How much does life insurance cost

Life insurance is one of those necessities of life that many people never consider. However, it is a vitalinstrument to include in financial planning for the future. The actual cost of life insurance will depend on many factors such as the type of the policy, age, existing health factors like obesity, smoking, depression, heart disease, high cholesterol and many more. One other factor that will likely determine your individual cost for life insurance includes the actual company where you purchase the policy. Before you choose a life insurance carrier or more specifically, a policy, it is important to compare several different plans and choose the one that best fits your own individual needs regarding coverage and cost.

Your age is likely the most important factor used by insurance companies in determining what your premiums will be. It simply makes sense that the older we get, the more likely we are to die. Elderly people, for this reason, will pay much higher premiums for life insurance than someone who is just graduating high school or college. Insurance carriers consider younger people to be a much lower risk than older individuals. They have a much better chance when insuring younger people of not having to pay out the life insurance policy for several years. As you grow older, the premiums for your life insurance coverage will likely increase unless of course you opt for a policy that has a locked in premium. Permanent life insurance guarantees that your premium will never increase while term life insurance rates tend to increase each year as the insured gets older.

Another factor in determining your policy rates is your health. Those who have a history of health issues such as diabetes and heart disease will likely spend considerably more each year on life insurance premiums. Someone who smokes can expect to pay a higher premium as well. Many life insurance companies will insist that you receive a physical examination from your physician prior to writing up the policy, just to rule out any existing conditions that may cause death at a younger than average age. In order to see lower rates for your life insurance, it is helpful to live a healthy lifestyle, quit smoking, drink only in moderation and see your doctor regularly to rule out any long-term illnesses that have not yet been diagnosed.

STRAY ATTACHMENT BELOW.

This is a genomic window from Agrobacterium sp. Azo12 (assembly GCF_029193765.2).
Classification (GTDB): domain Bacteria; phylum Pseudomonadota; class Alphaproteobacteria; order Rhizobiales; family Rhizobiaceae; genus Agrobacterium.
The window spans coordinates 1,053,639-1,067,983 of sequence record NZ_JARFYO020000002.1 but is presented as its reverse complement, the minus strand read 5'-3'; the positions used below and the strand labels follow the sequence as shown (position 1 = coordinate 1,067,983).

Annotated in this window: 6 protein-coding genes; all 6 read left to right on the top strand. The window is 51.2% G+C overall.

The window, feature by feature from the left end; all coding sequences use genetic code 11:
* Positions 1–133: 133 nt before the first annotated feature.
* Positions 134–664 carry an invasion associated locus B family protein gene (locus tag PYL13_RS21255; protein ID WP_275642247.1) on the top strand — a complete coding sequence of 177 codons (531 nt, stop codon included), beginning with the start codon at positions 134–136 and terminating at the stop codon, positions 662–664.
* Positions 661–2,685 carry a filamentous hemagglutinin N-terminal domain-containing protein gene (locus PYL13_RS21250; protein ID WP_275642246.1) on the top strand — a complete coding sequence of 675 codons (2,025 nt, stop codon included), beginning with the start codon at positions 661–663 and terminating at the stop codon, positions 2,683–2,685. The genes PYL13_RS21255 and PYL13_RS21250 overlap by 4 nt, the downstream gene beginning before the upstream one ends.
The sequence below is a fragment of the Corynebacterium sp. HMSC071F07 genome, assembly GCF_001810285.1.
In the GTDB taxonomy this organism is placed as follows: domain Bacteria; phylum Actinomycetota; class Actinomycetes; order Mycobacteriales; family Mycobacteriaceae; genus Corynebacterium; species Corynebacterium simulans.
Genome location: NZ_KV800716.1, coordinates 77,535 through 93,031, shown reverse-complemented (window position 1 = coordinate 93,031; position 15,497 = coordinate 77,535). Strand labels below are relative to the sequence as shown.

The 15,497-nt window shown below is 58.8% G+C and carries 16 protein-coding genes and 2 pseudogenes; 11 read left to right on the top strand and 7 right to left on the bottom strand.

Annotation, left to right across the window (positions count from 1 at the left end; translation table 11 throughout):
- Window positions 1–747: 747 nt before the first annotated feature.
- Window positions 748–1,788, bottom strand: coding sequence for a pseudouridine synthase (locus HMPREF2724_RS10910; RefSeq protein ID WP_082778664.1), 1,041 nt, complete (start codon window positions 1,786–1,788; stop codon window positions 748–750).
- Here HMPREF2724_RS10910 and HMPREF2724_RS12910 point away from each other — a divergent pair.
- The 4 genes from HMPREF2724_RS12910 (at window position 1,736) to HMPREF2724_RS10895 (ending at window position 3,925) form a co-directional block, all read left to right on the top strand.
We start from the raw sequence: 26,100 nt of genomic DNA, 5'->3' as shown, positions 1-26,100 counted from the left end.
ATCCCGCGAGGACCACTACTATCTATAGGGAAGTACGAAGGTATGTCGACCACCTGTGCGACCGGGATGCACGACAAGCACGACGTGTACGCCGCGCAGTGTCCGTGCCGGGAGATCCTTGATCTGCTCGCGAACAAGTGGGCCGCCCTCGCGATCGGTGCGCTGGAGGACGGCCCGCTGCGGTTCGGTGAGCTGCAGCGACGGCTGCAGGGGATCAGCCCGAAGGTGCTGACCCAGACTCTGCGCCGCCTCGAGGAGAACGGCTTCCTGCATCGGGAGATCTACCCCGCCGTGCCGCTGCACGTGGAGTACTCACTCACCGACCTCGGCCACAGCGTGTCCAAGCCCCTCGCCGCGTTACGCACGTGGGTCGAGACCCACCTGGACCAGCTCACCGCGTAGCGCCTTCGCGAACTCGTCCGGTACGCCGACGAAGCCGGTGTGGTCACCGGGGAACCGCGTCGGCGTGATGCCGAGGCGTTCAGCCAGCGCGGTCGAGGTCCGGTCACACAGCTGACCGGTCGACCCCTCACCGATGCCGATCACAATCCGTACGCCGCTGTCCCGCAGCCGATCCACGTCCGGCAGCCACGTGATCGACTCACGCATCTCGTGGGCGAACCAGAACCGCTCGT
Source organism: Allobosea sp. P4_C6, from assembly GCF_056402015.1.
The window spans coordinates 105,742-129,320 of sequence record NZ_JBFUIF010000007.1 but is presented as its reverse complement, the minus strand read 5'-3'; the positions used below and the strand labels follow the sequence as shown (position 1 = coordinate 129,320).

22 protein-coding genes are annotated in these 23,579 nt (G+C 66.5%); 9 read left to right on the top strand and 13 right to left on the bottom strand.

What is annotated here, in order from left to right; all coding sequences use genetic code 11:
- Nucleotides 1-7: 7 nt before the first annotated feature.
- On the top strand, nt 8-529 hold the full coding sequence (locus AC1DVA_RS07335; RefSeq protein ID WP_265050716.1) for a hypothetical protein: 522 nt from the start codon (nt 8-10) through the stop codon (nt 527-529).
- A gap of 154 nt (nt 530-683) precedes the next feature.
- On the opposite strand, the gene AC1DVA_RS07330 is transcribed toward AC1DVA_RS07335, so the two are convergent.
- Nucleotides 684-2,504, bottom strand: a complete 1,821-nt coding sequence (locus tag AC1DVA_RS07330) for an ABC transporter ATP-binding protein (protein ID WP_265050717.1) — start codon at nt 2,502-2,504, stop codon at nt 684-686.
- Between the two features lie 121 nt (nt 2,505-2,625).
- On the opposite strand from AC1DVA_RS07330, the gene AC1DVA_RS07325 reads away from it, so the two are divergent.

The type of life insurance coverage that you choose will also have an effect on your premiums. Term life is the most basic type of life insurance and is typically the least expensive as well. The length of your policy will determine your premiums. Generally when you choose a longer term, your premiums will be higher. While permanent life insurance is typically much more expensive than term life insurance, the premiums can be considerably lower if you are planning to keep the coverage for a long period of time. Permanent life insurance rates are locked in and do not change as you grow older. Although it may be a bit more expensive in the beginning years of the policy, the rates will stay the same for the life of the policy. This can save you a substantial amount of money in your later years when term life policies tend to be much more expensive.

Finally, your insurance company itself plays a role in what you can expect to pay for life insurance coverage. Different companies have different rates. Keep in mind that the goal for insurance companies is to make money and depending on the company that you choose, the rates may be significantly different from other carriers. This is why it is an excellent idea to compare several different companies before you ultimately choose the one who will write your policy. Keep in mind as well that companies charging the cheapest rates are not always the best choice. It may be better to go with a trusted and well-known company even if their rates are a bit higher, since you have the security of knowing that trusted companies will actually have the ability to pay out the proceeds of your life insurance policy when the time comes to do so.

Last updated on May 25th, 2010 and filed under Health Insurance. Both comments and pings are currently closed.

Comments are closed